7 of 9 people like this.
Posted by Laura Penny on January 21, 2015 at 2:15 PM

Re: “One Post & Courier columnist could use a First Amendment primer

The Establishment Clause only addresses what the Congress may or may not do

Posted by Sharklops on January 5, 2015 at 12:48 PM

Re: “One Post & Courier columnist could use a First Amendment primer

arty wants us to "quit making law in the Legislative branch": with Republicans in charge of Congress, he is likely to get his wish!

1 of 3 people like this.
Posted by Robert Eckert on January 3, 2015 at 5:49 PM

Re: “One Post & Courier columnist could use a First Amendment primer

I don't know if Factory Connection was trying to be a wise guy or a dumb ass, but the site for the very secular Lowcountry Food Bank is http://lowcountryfoodbank.org/hope

4 of 7 people like this.
Posted by Will Moredock on January 2, 2015 at 11:24 PM

Re: “One Post & Courier columnist could use a First Amendment primer

Maybe we can get corporate marketing out of schools too? I always find it strange that we strictly prohibit religious proselytizers in our public schools but the Chic-fil-a Cow is always welcome to spread his message.

11 of 11 people like this.
Posted by Native Ink on January 2, 2015 at 7:51 AM

Re: “One Post & Courier columnist could use a First Amendment primer

Given the US supreme court's ruling on prayers at city council meetings, it would not surprise me if our Opus Dei court overturns the ban on school prayer before Scalia shuffles off his mortal coil.
This court doesn't care about precedent. It doesn't appear to occur to them that a future court will have at least as much contempt for their newbie precedents than they have shown for those which are a century old.

6 of 7 people like this.
Posted by nitrat on January 1, 2015 at 9:59 PM

Re: “One Post & Courier columnist could use a First Amendment primer

Arty, Article III is a pretty significant part of the Constitution. Sorry, you don't get to set SCOTUS precedents aside.

4 of 5 people like this.
Posted by Keith Babberney on January 1, 2015 at 1:36 PM

Re: “One Post & Courier columnist could use a First Amendment primer

Lewis and Mat, I'm embarrassed. Of course laws are made in the Legislative branch and I erroneously used Legislative instead of Judicial branch in my statement above. I, too, used to think "intent" was important in interpreting the often ambiguous wording of the Constitution. However, given the often lack of impartiality in SCOTUS rulings, I think we suffer enough with the wording and the consideration of intent (which, btw, is outside of the Constitution) further distorts the law of the land.

2 of 5 people like this.
Posted by arty on January 1, 2015 at 12:48 PM

Re: “One Post & Courier columnist could use a First Amendment primer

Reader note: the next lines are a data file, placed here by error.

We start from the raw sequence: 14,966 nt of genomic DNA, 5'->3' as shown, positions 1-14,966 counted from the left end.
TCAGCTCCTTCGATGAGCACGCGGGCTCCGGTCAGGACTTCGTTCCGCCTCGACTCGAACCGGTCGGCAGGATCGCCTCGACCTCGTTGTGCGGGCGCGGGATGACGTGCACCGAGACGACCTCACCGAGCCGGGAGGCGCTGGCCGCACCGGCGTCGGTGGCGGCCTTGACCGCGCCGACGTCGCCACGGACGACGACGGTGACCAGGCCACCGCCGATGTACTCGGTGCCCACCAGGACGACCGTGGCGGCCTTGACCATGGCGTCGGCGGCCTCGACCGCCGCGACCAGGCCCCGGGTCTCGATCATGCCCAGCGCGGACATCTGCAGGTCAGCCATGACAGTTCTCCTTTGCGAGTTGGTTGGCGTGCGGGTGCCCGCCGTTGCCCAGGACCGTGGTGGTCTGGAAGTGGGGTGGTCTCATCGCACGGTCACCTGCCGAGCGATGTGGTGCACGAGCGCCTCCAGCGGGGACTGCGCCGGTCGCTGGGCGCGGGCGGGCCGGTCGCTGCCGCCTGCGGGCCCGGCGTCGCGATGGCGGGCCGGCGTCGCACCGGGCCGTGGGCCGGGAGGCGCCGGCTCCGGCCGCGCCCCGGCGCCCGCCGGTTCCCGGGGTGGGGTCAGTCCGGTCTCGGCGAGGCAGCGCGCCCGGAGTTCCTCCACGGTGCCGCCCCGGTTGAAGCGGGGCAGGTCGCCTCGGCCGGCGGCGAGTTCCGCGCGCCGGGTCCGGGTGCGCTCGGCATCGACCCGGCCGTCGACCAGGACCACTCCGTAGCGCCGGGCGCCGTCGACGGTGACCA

McCollum v. Bd. of Educ., 333 U.S. 203, 231 (1948). In “no activity of the State is it more vital to keep out divisive forces than in its schools, to avoid confusing, not to say fusing, what the Constitution sought to keep strictly apart.”

9 of 9 people like this.
Posted by Bonnie Cleaveland on December 31, 2014 at 11:34 PM

Re: “One Post & Courier columnist could use a First Amendment primer

Arty wrote " there is no "separation of church and state" in the Constitution." You are either being disingenuous or are truly ignorant.

Yes, those words are not in the constitution. Thomas Jefferson first used those words when describing the intent of the first amendment to a group of baptists concerned about their religious freedom since they were a minority denomination. In addition, the main author of the Constitution, James Madison, wrote several documents asserting that the separation of church and state were conceptually what the establishment clause established.

Just because those words aren't there doesn't mean that isn't it's intent. Also, the legislative branch didn't make laws that require public schools to not include religious content, the judicial branch made a decision that did. The decision regarding school prayer was made by the Supreme Court, and has been upheld several times. The Constitution clearly establishes that the Supreme Court is intended to be the final arbiters of the meaning of the constitution. Therefore, your statement that "[i]t's about time we get back to Constitutional basics and quit making law in the Legislative branch" is just wrong. Nothing about this has to do with the legislative branch changing the constitution. The legislative branch's job IS to make laws, but those laws must be consistent with the constitution, and the SCOTUS determines whether they are or not.

15 of 18 people like this.
Posted by Lewis Chasalow on December 31, 2014 at 10:37 PM

Re: “One Post & Courier columnist could use a First Amendment primer

Thank you Mickie, that was 3 Jesus Christs in 3 sentences. Thats 3 too many Jesus's for me. I am sure they would feed anyone who was hungry regardless of religion but at the end of the day they are still pushing a Baptist agenda.

Factoryconnection, why thats brilliant! They should start a organization called the Lowcountry food bank here in the Chuck. One with no religious association, agenda or mission except feeding over 200,000 families, children and seniors in need each year across coastal SC. See y'all February 22 at the 16th annual Chefs Feast.

18 of 21 people like this.
Posted by CIACulinaryKid on December 31, 2014 at 6:05 PM

Re: “One Post & Courier columnist could use a First Amendment primer

Sorry, factoryconnection, I'm freelance. I'm allowed to take the easy ones just like anyone else.

8 of 13 people like this.
Posted by mat catastrophe on December 31, 2014 at 3:17 PM